Freeze a jolly good fellow
No fan of crazes like Pet Rocks or the 'Macarena', this one sent a chill down my spine
TWO DAYS PRIOR TO THE EVENT
Monday, Aug 18, 2014
How I despise fads. I've always felt fleeting surges of popularity are degrading, and attack my sensibilities when I can muster them up.
As a child I shunned Nerf Balls. Pet Rocks? They were for losers.
When The Newcastle Song shot to the top of the charts (as quickly as it then disappeared), I'd change the radio station the moment it came on.
Adulthood was the same. I never danced the Macarena. I never bought Sigue Sigue Sputnik's single. I never got a mullet, unlike my friend Stuart whose pics to this day we bring out on boring rainy nights when there is nothing on TV.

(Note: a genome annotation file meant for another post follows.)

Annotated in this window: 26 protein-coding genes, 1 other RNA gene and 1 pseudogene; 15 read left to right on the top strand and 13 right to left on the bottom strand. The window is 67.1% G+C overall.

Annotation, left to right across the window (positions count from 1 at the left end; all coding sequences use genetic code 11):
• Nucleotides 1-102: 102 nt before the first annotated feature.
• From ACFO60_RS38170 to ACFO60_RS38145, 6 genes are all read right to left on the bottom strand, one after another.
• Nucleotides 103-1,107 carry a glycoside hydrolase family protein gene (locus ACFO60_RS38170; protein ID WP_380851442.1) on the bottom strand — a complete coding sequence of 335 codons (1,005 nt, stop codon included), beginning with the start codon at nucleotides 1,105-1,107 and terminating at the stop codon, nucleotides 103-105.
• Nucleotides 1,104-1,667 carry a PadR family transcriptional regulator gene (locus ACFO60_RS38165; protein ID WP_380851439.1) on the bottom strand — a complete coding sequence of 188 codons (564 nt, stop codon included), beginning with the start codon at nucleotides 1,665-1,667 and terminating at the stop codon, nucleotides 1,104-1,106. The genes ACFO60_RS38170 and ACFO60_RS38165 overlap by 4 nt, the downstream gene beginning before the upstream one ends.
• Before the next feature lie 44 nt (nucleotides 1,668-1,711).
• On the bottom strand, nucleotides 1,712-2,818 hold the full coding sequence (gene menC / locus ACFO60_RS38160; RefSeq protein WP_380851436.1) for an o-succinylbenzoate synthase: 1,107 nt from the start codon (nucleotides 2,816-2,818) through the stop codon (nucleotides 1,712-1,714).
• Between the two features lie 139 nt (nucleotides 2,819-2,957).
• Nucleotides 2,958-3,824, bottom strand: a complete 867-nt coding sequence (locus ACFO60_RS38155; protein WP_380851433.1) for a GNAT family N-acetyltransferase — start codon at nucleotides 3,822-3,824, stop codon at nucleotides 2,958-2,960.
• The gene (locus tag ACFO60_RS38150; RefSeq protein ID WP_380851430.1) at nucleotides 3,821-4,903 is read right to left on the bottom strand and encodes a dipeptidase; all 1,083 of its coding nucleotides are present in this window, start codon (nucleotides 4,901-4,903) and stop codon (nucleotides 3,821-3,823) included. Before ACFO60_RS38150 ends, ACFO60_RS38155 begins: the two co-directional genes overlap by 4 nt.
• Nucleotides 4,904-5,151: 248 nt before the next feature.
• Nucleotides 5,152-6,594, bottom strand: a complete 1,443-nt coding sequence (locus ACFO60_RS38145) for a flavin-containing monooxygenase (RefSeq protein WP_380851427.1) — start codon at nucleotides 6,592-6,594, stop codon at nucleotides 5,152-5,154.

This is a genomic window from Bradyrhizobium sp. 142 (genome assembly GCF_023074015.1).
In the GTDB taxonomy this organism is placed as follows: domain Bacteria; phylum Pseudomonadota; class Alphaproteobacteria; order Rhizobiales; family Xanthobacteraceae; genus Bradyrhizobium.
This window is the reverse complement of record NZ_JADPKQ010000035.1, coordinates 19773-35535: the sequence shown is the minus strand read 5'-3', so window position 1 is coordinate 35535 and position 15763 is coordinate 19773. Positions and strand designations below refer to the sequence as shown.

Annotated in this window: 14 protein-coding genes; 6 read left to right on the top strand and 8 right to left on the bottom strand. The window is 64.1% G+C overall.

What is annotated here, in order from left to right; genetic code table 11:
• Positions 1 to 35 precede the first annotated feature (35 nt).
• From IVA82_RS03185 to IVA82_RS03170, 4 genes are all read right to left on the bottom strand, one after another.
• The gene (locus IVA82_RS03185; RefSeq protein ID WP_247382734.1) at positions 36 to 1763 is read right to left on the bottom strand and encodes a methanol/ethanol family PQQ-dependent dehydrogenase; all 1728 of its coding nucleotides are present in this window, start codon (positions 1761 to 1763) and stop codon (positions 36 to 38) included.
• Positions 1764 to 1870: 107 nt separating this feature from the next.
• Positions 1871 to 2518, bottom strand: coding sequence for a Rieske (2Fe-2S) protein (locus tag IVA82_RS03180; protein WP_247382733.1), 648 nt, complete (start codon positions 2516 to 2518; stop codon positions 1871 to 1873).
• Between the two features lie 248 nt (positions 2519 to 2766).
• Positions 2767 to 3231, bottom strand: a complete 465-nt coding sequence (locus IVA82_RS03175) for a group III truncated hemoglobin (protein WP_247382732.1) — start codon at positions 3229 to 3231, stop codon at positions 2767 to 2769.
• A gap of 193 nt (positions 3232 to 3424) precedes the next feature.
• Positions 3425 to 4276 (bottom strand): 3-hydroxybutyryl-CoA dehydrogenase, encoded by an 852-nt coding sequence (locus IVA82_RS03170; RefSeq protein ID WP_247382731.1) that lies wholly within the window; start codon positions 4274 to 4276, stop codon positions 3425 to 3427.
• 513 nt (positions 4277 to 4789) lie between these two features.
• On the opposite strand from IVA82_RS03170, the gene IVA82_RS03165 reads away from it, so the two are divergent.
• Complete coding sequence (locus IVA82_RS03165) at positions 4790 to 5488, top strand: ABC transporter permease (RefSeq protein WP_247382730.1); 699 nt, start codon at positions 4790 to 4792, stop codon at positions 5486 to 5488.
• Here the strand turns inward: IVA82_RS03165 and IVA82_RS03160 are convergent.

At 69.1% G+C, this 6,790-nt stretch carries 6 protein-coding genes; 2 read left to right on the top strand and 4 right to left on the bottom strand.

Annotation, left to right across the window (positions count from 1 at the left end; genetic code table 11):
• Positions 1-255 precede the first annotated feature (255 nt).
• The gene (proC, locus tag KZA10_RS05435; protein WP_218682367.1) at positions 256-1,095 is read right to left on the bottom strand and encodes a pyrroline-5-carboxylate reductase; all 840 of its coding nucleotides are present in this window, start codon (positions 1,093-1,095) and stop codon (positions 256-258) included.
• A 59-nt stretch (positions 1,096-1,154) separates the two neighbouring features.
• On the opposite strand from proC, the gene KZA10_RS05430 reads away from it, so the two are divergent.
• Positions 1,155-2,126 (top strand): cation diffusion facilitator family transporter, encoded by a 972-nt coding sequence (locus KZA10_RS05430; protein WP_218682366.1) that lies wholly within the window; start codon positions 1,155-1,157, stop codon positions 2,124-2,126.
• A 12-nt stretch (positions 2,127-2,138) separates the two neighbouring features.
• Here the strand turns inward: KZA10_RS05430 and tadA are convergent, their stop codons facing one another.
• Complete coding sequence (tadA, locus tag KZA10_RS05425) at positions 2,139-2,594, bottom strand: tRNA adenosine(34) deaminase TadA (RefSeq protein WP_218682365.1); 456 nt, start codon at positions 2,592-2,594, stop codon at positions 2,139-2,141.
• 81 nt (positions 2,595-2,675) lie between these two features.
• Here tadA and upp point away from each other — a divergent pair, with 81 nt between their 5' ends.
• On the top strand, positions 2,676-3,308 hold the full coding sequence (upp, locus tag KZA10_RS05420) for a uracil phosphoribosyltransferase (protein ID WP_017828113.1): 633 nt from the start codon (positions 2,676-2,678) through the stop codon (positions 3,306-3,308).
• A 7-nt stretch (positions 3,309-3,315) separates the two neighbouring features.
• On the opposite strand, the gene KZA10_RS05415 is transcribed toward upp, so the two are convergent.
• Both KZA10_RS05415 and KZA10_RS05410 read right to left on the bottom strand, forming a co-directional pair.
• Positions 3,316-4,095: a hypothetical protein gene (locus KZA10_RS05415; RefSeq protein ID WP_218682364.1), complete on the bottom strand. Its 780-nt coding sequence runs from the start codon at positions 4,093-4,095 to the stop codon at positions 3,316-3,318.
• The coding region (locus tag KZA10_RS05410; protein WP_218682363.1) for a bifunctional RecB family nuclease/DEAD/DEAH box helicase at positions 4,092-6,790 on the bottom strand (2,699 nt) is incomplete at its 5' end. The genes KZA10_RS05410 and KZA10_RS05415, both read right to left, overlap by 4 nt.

Fads, crazes, flashes in the pan — and yet where did I end up? In the faddiest, craziest, flashiest-in-the-pan country on Earth.
Thais just love a craze, and here we are in the internet age where crazes are as ubiquitous as som tam.
Remember planking? Oh yes, we all did that, didn't we? Except for me. I found nothing entertaining about making yourself as rigid as a Russian having sex, then posting your pic on Facebook.
That fad originated in Australia, but there have been myriad local ones as well.
We had the pub-piab phase, which was a polite way of sitting with your legs tucked neatly to one side; that roared through cyberspace like a meteorite.
There have been many others, but they do not warrant the dignity of digging them up here.